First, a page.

Before Clark came around, such programs as Your Hit Parade present the popular songs of the day. However, these programs were neither targeted or geared towards the growing baby boomer market. It's a nice song, but people really can't dance to How Much Is That Doggie In the Window?, and such was the way of the world. Once American Bandstand made its debut across the country, we got two big cultural shifts in one blow.
First, the teens got both validation of their music and were introduced to a wide variety of pop/rock sounds and artists. At a time when there were only a few television stations, AB was the place to make a music debut. You wanted the latest dance or the newest song or artist, you referred to AB. From Chuck Berry to Madonna, Ritchie Valens to the Beach Boys, Donna Summer to John Mellencamp (then billed as Johnny Cougar), the Jackson Five to Prince: they all made if not their debut their greatest exposure on the Bandstand. Clark never talked down to the teens, he never behaved as though he was better or smarter than either his audience or his guests. Rather, he appeared to be totally sincere and interested in what they were interested in.
Second, and perhaps more important, the parents saw that there really was nothing to fear from this new music. The teens on the show weren't wild-eyed sex-crazed drugged-out monsters. They were regular kids, just like their sons and daughters. American Bandstand became the place where adults and their children could enjoy something together without worrying about something either would object to. Even now, the American Bandstand theme is, if not as well-known today as it was in its heyday, still recognizable.
Something Clark said is both endless fascinating and completely accurate. Whenever he was asked what was the most influential or important song in rock, he answered, "The Twist". Not Like A Rolling Stone, not Let It Be, not Break On Through, not Paint It Black, not Respect, not I Will Survive, not Reflections, not London Calling. He always said, The Twist. Why The Twist? As he said, it was the first song both adults and teens could admit to dance to. The cultural divide was broken...thanks Chubby.
We can't forget his New Year's Rockin' Eve. His New Year's Eve special became cultural landmarks, where even if you had plans (and were fortunate enough to remember them afterwards), you felt that the party wasn't complete without him counting down to a new year. I think the optimism New Year's brings was perfect for Clark, someone who was optimistic: about music, about life.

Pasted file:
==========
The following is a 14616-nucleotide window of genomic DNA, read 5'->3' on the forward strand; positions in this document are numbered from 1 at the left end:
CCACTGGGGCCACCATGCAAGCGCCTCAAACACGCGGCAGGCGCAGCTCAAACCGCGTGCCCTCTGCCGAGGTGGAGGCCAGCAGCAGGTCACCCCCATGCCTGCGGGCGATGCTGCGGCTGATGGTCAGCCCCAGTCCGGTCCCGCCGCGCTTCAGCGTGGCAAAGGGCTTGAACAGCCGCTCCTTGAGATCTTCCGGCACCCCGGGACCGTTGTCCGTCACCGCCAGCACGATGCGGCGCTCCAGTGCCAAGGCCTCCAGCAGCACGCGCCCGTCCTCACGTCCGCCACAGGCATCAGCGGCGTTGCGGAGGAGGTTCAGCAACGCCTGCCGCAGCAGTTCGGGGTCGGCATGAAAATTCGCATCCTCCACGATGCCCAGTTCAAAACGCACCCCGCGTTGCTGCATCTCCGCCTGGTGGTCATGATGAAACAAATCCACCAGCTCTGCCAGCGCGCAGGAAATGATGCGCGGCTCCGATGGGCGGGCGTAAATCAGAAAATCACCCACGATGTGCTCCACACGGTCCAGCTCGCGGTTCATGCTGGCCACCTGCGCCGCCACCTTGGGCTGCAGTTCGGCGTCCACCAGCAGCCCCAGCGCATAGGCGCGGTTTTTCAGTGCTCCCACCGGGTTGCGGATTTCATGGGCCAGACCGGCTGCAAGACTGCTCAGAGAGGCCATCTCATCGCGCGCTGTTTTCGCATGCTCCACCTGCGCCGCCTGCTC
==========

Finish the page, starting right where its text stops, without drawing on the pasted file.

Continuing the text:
Even after the stroke that made him clearly impaired, he still went forward, more slowly, visibly damaged, for the first time showing him approaching his real age (if anything, his perpetual youthful appearance added to the "eternal teen" persona). It was a bit sad to see him take a diminished role on New Year's Rockin' Eve specials (and seeing Ryan Seacrest didn't make it any better...sorry Ryan, but you're nowhere near Dick Clark), but it's a credit to his optimism and work ethic that he kept at it as long as he was able to.
I think ultimately the legacy of Dick Clark is that he was highly instrumental in bringing rock 'n roll to the general American (and world) audience. Clark showed that this music was wonderful, not dangerous. Clark introduced artists and dances that impacted popular culture (people still dance the Twist at weddings, bar mitzvahs, quinceañeras), and no New Year's appeared complete without Clark counting down. Clark possessed a joie de vivre that made it almost natural that a man in his fifties, sixties, and even seventies look like he was barely out of college. Without Dick Clark, the music scene would have been highly different.
The soundtrack of at least two generations had Dick Clark as its DJ.